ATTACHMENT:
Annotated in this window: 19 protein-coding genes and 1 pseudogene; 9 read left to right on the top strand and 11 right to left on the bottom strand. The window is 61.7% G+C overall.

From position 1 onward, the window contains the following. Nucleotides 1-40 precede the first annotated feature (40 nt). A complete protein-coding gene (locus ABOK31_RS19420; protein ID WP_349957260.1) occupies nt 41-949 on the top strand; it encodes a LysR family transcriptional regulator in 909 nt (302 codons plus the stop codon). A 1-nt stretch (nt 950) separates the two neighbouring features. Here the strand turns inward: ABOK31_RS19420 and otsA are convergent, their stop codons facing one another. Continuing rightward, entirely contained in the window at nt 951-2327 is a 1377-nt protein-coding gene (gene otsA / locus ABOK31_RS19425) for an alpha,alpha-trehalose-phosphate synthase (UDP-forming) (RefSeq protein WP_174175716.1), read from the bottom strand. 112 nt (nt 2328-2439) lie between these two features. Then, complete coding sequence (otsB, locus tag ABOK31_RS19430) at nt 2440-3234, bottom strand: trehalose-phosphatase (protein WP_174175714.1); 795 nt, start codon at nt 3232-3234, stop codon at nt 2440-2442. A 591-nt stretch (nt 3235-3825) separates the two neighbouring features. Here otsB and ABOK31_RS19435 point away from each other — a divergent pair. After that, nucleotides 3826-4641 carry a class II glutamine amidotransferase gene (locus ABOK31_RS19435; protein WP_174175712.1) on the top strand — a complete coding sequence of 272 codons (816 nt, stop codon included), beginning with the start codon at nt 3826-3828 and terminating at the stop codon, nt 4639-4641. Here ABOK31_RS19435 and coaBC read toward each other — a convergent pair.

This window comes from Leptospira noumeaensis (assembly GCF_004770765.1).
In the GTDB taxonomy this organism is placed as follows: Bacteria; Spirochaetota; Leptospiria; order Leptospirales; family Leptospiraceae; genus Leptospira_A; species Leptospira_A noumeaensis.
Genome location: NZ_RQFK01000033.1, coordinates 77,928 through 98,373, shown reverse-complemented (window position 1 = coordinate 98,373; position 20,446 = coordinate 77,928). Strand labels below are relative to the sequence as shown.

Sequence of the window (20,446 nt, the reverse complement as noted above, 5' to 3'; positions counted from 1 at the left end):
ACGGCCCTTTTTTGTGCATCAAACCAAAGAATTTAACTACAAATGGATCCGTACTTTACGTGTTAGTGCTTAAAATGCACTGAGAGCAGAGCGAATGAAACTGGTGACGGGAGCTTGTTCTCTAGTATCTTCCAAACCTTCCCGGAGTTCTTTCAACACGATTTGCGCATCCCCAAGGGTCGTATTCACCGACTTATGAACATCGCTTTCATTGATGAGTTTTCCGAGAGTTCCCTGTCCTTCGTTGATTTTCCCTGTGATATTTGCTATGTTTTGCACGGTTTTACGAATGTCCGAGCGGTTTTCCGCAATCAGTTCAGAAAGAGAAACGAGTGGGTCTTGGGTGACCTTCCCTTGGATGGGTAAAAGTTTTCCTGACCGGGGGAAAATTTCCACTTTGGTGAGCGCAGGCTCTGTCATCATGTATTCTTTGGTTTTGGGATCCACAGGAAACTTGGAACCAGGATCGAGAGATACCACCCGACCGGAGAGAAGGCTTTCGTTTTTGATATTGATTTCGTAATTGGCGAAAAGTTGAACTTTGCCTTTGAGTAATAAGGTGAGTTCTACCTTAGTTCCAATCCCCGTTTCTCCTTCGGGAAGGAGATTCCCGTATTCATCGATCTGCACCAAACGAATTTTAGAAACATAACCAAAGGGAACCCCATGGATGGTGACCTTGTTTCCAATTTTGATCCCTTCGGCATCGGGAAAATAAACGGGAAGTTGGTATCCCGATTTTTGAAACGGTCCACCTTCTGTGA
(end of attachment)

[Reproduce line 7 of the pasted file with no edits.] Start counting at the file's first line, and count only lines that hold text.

ACGGCCCTTTTTTGTGCATCAAACCAAAGAATTTAACTACAAATGGATCCGTACTTTACGTGTTAGTGCTTAAAATGCACTGAGAGCAGAGCGAATGAAACTGGTGACGGGAGCTTGTTCTCTAGTATCTTCCAAACCTTCCCGGAGTTCTTTCAACACGATTTGCGCATCCCCAAGGGTCGTATTCACCGACTTATGAACATCGCTTTCATTGATGAGTTTTCCGAGAGTTCCCTGTCCTTCGTTGATTTTCCCTGTGATATTTGCTATGTTTTGCACGGTTTTACGAATGTCCGAGCGGTTTTCCGCAATCAGTTCAGAAAGAGAAACGAGTGGGTCTTGGGTGACCTTCCCTTGGATGGGTAAAAGTTTTCCTGACCGGGGGAAAATTTCCACTTTGGTGAGCGCAGGCTCTGTCATCATGTATTCTTTGGTTTTGGGATCCACAGGAAACTTGGAACCAGGATCGAGAGATACCACCCGACCGGAGAGAAGGCTTTCGTTTTTGATATTGATTTCGTAATTGGCGAAAAGTTGAACTTTGCCTTTGAGTAATAAGGTGAGTTCTACCTTAGTTCCAATCCCCGTTTCTCCTTCGGGAAGGAGATTCCCGTATTCATCGATCTGCACCAAACGAATTTTAGAAACATAACCAAAGGGAACCCCATGGATGGTGACCTTGTTTCCAATTTTGATCCCTTCGGCATCGGGAAAATAAACGGGAAGTTGGTATCCCGATTTTTGAAACGGTCCACCTTCTGTGA